Hospital staff absences due to Covid-19 They have nearly doubled in a month in England, which faces record pollutions, reinforcing pressure on the healthcare system as admissions rise.
According to figures released Friday by the National Health Service for England, NHS England, over 24,000 absences of personnel in isolation due to being infected by the coronavirus or being a case of contact were registered on December 26, against less than 12,000 at the end of November.
This understaffing occurs when the number of hospitalized patients with covid-19 continues to increase, with 1,900 revenues announced on Friday, 60% more than a week earlier.
In a statement, the medical director of the NHS, Stephen Powis, stressed that the magnitude of the wave that begins to affect hospital services is unknown.
The number of infections in the UK reached unprecedented levels, with 189,000 more cases announced on Friday and 203 deaths, bringing the total to 148,624 deaths.
According to the latest estimates from the National Statistical Office (ONS), based on a sample of the population, 2.3 million people were infected the week of December 23. This represents, in particular, 1 in 25 people in England and 1 in 15 in London.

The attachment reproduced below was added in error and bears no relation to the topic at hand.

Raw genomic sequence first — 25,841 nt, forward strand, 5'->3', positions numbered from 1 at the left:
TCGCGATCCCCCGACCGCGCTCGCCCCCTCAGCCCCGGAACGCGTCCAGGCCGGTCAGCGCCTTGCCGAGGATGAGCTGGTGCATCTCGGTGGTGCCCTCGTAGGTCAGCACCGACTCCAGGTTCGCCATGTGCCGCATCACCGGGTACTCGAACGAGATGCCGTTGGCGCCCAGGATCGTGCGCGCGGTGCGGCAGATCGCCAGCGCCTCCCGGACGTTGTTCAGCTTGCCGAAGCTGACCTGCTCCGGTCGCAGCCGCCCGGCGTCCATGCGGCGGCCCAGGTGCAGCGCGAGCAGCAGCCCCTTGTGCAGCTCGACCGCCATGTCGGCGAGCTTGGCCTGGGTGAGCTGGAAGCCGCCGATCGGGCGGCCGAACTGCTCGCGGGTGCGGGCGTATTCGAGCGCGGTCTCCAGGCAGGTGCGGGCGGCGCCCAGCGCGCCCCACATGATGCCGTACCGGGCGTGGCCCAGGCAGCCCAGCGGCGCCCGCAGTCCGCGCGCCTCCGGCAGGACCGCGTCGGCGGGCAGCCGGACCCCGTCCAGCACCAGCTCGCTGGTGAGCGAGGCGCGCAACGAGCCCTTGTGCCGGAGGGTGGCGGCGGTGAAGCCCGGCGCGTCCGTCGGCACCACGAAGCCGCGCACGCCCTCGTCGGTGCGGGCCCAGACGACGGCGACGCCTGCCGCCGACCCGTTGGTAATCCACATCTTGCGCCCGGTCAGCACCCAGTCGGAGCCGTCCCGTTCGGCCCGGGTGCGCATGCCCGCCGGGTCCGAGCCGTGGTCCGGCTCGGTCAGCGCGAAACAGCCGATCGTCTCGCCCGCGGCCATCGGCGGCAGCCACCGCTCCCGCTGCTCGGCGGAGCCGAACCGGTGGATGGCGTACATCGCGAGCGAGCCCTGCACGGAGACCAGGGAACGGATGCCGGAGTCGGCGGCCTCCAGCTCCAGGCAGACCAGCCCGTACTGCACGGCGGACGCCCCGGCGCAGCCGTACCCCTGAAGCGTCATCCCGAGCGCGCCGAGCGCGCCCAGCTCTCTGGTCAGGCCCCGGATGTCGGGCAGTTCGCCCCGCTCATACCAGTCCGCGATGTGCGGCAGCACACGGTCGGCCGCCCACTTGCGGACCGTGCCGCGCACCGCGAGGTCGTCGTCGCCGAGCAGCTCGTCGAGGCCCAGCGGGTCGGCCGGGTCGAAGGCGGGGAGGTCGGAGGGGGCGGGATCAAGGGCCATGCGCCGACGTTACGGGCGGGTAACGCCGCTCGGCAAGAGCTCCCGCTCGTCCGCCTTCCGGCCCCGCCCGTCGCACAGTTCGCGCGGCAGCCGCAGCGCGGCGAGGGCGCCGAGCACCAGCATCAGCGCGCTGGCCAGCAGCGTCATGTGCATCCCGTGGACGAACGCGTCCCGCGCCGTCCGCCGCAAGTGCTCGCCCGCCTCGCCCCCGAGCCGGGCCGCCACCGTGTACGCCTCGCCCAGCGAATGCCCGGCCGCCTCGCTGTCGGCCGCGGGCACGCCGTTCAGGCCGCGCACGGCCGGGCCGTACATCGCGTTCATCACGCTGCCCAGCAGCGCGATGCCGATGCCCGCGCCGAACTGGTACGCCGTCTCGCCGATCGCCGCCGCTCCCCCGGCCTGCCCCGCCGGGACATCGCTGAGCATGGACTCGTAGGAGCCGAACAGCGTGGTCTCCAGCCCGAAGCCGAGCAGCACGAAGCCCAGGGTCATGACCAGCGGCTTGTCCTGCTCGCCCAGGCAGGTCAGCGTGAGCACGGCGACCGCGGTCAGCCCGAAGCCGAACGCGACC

These contaminations disrupt many sectors, such as transport and firefighters.
Unlike the Scottish, Welsh and Northern Irish authorities, the Boris Johnson government decided not to impose further restrictions before New Years in England.
He left bars and nightclubs open and contented himself with calling for prudence during the holidays, also accelerating the booster vaccination campaign.
Underlining that the current situation was “incomparably better than last year” thanks to vaccination, he once again encouraged the population to get vaccinated. A resolution “much easier to maintain than losing weight or keeping a diary,” the prime minister said with humor.
When it comes to treatments, the UK is strengthening its arsenal.
The first country to approve the oral anticovid treatment from the Merck laboratory in November gave the green light on Friday to the use of Pfizer’s antiviral drug Paxlovid, the drug agency announced.
This treatment, already approved in the European Union and in the United States, reduces the risk of hospitalization in people who test positive and are considered at risk and, therefore, relieve hospitals.
Although deaths and the number of patients on ventilators remain low, the increase in the number of hospitalizations is worrying and the NHS announced the creation of temporary structures that allow hundreds of beds to be opened to prepare for the “worst case scenario”.